Short-course antimicrobial therapy for paediatric respiratory infections (SAFER): study protocol for a randomized controlled trial Academic Article uri icon

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abstract

  • BACKGROUND: Community-acquired pneumonia (CAP) is commonly diagnosed in children. The Infectious Disease Society of America guidelines recommend 10 days of high-dose amoxicillin for the treatment of non-severe CAP but 5-day "short course" therapy may be just as effective. Randomized trials in adults have already demonstrated non-inferiority of 5-day short-course treatment for adults hospitalized with severe CAP and for adults with mild CAP treated as outpatients. Minimizing exposure to antimicrobials is desirable to avoid harms including diarrhoea, rashes, severe allergic reactions, increased circulating antimicrobial resistance, and microbiome disruption. METHODS: The objective of this multicentre, randomized, non-inferiority, controlled trial is to investigate whether 5 days of high-dose amoxicillin is associated with lower rates of clinical cure 14-21 days later as compared to 10 days of high-dose amoxicillin, the reference standard. Recruitment and enrolment will occur in the emergency departments of McMaster Children's Hospital and the Children's Hospital of Eastern Ontario. All children in the study will receive 5 days of amoxicillin after which point they will receive either 5 days of a different formulation of amoxicillin or a placebo. Assuming a clinical failure rate of 5% in the reference arm, a non-inferiority margin of 7.5%, one-sided alpha set at 0.025 and power of 0.80, 270 participants will be required. Participants from a previous feasibility study (n = 60) will be rolled over into the current study. We will be performing multiplex respiratory virus molecular testing, quantification of nasopharyngeal pneumococcal genomic loads, salivary inflammatory marker testing, and faecal microbiome profiling on participants. DISCUSSION: This is a pragmatic study seeking to provide high-quality evidence for front-line physicians evaluating children presenting with mild CAP in North American emergency departments in the post-13-valent pneumococcal, conjugate vaccine era. High-quality evidence supporting the non-inferiority of short-course therapy for non-severe paediatric CAP should be generated prior to making changes to established guidelines. TRIAL REGISTRATION: ClinicalTrials.gov, NCT02380352 . Registered on 2 March 2015.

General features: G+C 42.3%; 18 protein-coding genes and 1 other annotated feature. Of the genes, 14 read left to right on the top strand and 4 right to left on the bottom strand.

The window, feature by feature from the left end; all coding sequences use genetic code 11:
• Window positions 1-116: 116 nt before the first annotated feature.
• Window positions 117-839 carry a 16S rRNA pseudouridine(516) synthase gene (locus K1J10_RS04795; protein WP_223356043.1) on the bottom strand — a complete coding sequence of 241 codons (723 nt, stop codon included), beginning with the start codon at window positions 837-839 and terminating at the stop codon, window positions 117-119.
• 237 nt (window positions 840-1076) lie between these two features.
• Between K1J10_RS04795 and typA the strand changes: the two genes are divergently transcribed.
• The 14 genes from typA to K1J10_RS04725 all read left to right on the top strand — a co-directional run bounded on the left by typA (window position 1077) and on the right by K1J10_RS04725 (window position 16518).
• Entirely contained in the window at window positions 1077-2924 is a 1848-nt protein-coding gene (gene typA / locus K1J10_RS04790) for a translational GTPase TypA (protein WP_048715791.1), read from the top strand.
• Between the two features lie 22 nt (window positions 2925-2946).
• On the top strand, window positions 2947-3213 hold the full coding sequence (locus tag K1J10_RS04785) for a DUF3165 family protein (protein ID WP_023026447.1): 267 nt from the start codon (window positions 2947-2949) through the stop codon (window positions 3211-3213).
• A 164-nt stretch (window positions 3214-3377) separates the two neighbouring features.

publication date

  • December 2018

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